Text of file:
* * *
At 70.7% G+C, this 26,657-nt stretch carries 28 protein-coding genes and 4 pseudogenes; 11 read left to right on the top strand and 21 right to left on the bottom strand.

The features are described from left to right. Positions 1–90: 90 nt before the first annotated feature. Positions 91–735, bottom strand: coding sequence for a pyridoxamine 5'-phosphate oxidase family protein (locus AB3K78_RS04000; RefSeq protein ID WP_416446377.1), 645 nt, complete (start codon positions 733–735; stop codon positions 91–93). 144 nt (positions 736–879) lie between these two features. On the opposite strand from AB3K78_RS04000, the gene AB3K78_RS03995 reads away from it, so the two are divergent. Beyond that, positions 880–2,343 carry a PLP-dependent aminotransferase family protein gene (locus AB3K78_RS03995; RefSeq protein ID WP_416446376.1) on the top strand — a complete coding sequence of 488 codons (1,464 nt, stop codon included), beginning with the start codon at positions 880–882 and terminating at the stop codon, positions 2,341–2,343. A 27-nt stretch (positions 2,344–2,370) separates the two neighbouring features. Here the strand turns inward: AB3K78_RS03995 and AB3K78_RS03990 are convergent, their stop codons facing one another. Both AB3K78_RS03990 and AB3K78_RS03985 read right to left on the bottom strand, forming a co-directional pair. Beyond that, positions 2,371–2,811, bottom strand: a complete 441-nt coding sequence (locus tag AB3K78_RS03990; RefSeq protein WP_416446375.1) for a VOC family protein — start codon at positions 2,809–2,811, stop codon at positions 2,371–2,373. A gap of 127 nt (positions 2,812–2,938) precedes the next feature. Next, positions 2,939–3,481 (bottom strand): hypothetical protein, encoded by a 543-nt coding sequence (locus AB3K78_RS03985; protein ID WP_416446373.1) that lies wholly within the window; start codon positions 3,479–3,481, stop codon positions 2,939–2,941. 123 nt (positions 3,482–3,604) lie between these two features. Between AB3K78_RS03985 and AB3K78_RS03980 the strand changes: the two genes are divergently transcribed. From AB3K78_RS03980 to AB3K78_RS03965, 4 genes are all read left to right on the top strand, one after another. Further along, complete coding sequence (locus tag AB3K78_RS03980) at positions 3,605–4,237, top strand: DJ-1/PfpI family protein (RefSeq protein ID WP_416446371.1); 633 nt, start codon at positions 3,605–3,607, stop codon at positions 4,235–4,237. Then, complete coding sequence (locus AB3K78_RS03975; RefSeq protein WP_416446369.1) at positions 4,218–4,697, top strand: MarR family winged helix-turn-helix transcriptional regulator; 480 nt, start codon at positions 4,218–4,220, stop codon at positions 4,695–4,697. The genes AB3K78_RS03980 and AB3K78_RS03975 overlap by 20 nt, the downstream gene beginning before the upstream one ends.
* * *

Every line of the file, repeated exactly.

At 70.7% G+C, this 26,657-nt stretch carries 28 protein-coding genes and 4 pseudogenes; 11 read left to right on the top strand and 21 right to left on the bottom strand.

The features are described from left to right. Positions 1–90: 90 nt before the first annotated feature. Positions 91–735, bottom strand: coding sequence for a pyridoxamine 5'-phosphate oxidase family protein (locus AB3K78_RS04000; RefSeq protein ID WP_416446377.1), 645 nt, complete (start codon positions 733–735; stop codon positions 91–93). 144 nt (positions 736–879) lie between these two features. On the opposite strand from AB3K78_RS04000, the gene AB3K78_RS03995 reads away from it, so the two are divergent. Beyond that, positions 880–2,343 carry a PLP-dependent aminotransferase family protein gene (locus AB3K78_RS03995; RefSeq protein ID WP_416446376.1) on the top strand — a complete coding sequence of 488 codons (1,464 nt, stop codon included), beginning with the start codon at positions 880–882 and terminating at the stop codon, positions 2,341–2,343. A 27-nt stretch (positions 2,344–2,370) separates the two neighbouring features. Here the strand turns inward: AB3K78_RS03995 and AB3K78_RS03990 are convergent, their stop codons facing one another. Both AB3K78_RS03990 and AB3K78_RS03985 read right to left on the bottom strand, forming a co-directional pair. Beyond that, positions 2,371–2,811, bottom strand: a complete 441-nt coding sequence (locus tag AB3K78_RS03990; RefSeq protein WP_416446375.1) for a VOC family protein — start codon at positions 2,809–2,811, stop codon at positions 2,371–2,373. A gap of 127 nt (positions 2,812–2,938) precedes the next feature. Next, positions 2,939–3,481 (bottom strand): hypothetical protein, encoded by a 543-nt coding sequence (locus AB3K78_RS03985; protein ID WP_416446373.1) that lies wholly within the window; start codon positions 3,479–3,481, stop codon positions 2,939–2,941. 123 nt (positions 3,482–3,604) lie between these two features. Between AB3K78_RS03985 and AB3K78_RS03980 the strand changes: the two genes are divergently transcribed. From AB3K78_RS03980 to AB3K78_RS03965, 4 genes are all read left to right on the top strand, one after another. Further along, complete coding sequence (locus tag AB3K78_RS03980) at positions 3,605–4,237, top strand: DJ-1/PfpI family protein (RefSeq protein ID WP_416446371.1); 633 nt, start codon at positions 3,605–3,607, stop codon at positions 4,235–4,237. Then, complete coding sequence (locus AB3K78_RS03975; RefSeq protein WP_416446369.1) at positions 4,218–4,697, top strand: MarR family winged helix-turn-helix transcriptional regulator; 480 nt, start codon at positions 4,218–4,220, stop codon at positions 4,695–4,697. The genes AB3K78_RS03980 and AB3K78_RS03975 overlap by 20 nt, the downstream gene beginning before the upstream one ends.